“So you have also those who hold the doctrine of the Nicolaitans, which I hate” (Revelation 2:15). The Nicolaitans were one of the Gnostic sects. The basic idea of gnosticism was that the material world is evil, but through secret knowledge the enlightened ones could escape to a higher sphere. Jehovah, the God of the Jews, was considered evil because He created matter, but Jesus came with the secret knowledge that would lead back to the realm of the good God. Since the physical nature was hopelessly evil, there was no point trying to resist temptation.[1] Thus the followers of this sect rejected the holistic biblical view of man, splitting the "holy" mind and spirit from the corrupt and immoral body as if the one had no effect on the other. Although the church officially rejected Gnosticism during the Ephesus and Smyrna periods, an unexpected version of the Nicolaitan heresy entered the church during the Pergamos period with the development of asceticism and monasticism,[2] which split the body of Christ into corrupted commoners and "holy" priests and monks.

Many of the great “church fathers” such as Origin and Tertullian practiced exceedingly strict, ascetic lifestyles,[3] and this became the ideal for serious Christians who wanted to be "holy". But rather than insisting on holiness for everyone, they began to draw a distinction between the “advice” and the “requirements” of the Gospel, asserting that Jesus taught [4] a very high standard of poverty and celibacy that was optional “advice” for those who were serious about their religion, but which was different from the lower “requirements” that applied to the common people. “While the requirements of Christianity are binding on all Christians, the advice is for those who would live the holier life… voluntary poverty and voluntary celibacy were, therefore, deemed advice impossible of fulfillment by all Christians, indeed, but conferring special merit on those who practiced them.”[5] Naturally the common people who had not chosen the way of the spiritually elite had the tendency to feel that the lower standards of the “requirements” made it unnecessary or even impossible for them to live a holy life.

A number of trends contributed to the dividing of the church into the “holy” elite and the “profane” masses. As the official religion of the empire, the church was attracting large numbers of heathen converts who were Christian in name only. Many more became Christians because their parents had them baptized, never making a decision themselves to follow Christ. Since "everyone" was a Christian now, it was easy for the general selfishness and worldliness of society to be considered normal.[6]

“Serious” Christians reacted to this by adopting the monastic lifestyle of extreme asceticism and withdrawal from the world. This asceticism shared with gnosticism the idea that the material world is evil, and that only the select few can escape to a higher sphere (in the monastery). The unfortunate consequence is that this promotes a double standard of Christian morality. The ordinary Christian understood fthat immorality was evil, but since he was not taking part in the pure monastic life, he could not be expected to overcome his sinful physical nature. The monks themselves did not expect the common people to live a moral life since they had rejected the optional “advice” to be holy. The result was the “doctrine of the Nicolaitans” on a church-wide scale: the church was divided into a “pure and holy” elite who withdrew from the "world" in the monasteries, and the masses of ordinary "Christians" who lived worldly and immoral lives.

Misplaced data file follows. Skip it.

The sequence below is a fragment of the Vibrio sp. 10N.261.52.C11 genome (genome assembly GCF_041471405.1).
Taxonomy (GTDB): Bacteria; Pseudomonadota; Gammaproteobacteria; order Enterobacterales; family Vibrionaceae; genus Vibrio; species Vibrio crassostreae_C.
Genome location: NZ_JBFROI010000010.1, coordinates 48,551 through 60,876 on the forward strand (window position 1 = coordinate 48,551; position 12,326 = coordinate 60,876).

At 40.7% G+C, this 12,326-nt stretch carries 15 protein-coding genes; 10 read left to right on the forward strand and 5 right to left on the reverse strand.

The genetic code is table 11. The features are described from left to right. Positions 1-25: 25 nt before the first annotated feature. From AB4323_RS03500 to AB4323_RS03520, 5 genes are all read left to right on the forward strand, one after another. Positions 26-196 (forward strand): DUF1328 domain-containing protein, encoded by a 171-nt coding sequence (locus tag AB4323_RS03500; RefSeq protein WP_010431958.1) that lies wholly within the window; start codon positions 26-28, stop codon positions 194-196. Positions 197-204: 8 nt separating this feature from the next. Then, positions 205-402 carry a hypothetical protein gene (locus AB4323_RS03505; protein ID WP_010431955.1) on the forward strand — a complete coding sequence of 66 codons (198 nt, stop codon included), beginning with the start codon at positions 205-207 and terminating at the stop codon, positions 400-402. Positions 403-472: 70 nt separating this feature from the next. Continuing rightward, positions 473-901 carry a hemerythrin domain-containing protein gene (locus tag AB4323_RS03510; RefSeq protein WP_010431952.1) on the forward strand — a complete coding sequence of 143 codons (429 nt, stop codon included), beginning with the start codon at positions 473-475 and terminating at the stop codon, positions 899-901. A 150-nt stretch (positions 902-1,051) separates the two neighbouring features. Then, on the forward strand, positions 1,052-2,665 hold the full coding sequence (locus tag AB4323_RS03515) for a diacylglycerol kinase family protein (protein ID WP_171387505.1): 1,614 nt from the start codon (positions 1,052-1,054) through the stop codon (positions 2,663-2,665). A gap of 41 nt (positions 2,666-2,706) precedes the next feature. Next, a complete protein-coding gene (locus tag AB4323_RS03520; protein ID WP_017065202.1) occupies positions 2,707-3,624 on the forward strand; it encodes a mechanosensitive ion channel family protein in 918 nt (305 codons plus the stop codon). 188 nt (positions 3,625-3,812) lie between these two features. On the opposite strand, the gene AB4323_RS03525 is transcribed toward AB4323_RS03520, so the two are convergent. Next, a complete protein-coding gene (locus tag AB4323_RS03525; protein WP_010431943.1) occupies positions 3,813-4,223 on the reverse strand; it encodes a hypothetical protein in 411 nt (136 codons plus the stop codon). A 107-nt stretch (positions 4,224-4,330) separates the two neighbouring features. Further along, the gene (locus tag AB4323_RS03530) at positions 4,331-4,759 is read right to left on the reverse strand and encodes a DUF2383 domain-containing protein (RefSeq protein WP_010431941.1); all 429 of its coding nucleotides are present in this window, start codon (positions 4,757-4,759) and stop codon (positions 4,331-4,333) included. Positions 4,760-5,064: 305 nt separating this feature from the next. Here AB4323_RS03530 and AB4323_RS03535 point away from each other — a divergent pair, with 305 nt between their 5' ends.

But even among the priests and monks the doctrine of celibacy, which was codified during this period,[7] resulted in a split "Nicolaitan" life. On the one hand they engaged in nearly constant prayers, liturgies and fastings, but on the other hand they often fell into perverse and immoral behavior as a result of the inhumane and unbiblical doctrine of celibacy.[8] Immorality between monks and nuns, sexual exploitation by priests of those who came to them for confession, homosexuality and child abuse have been a tragic pattern that unfortunately has been a curse in the church not only during the Pergamos era but all through the centuries until the present day. It is no wonder that Jesus condemned "the deeds of the Nicolaitans, which I also hate" (Revelation 2:6).

Continue to next section: 2:16,17 REPENT, OR ELSE

[1] John Arendzen, "Gnosticism" The Catholic Encylopedia http.// accessed Jun 25 2014.

[2] Monasticism is the way of life typical of monks or nuns, in which they withdraw entirely or in part from society to devote themselves to prayer, solitude, and contemplation and is often characterized by ascetism, which is severe austerity and self-denial.

[3] Origin, for example, “was ascetic in the extreme, and to avoid slander arising out of his relations with his numerous inquirers he emasculated himself, taking Matt.19 as a counsel of perfection” (Walker, The History of the Christian Church, p. 79).

[4] “There are eunuchs who were made eunuchs by men, and there are eunuchs who have made themselves eunuchs for the kingdom of heaven’s sake. He who is able to accept it, let him accept it.” (Matthew 19:12) If you want to be perfect, go sell what you have and give to the poor.” (Matthew 19:21)

[5] Walker p. 104.

[6] Ibid, p. 103.

[7] The first church council to decree celibacy was the council of Elvira, at the beginning of the fourth century, Herbert Thurston “celibacy of the clergy." The Catholic Encyclopedia, accessed June 25, 2014.

[8] Peter and the other apostles had wives (1 Corinthians 9:5). Bishops and elders were to be “the husband of one wife” (1 Timothy 3:2, Titus 1:5,6). One of the “doctrines of demons” is “forbidding to marry” (1 Timothy 4:1,3).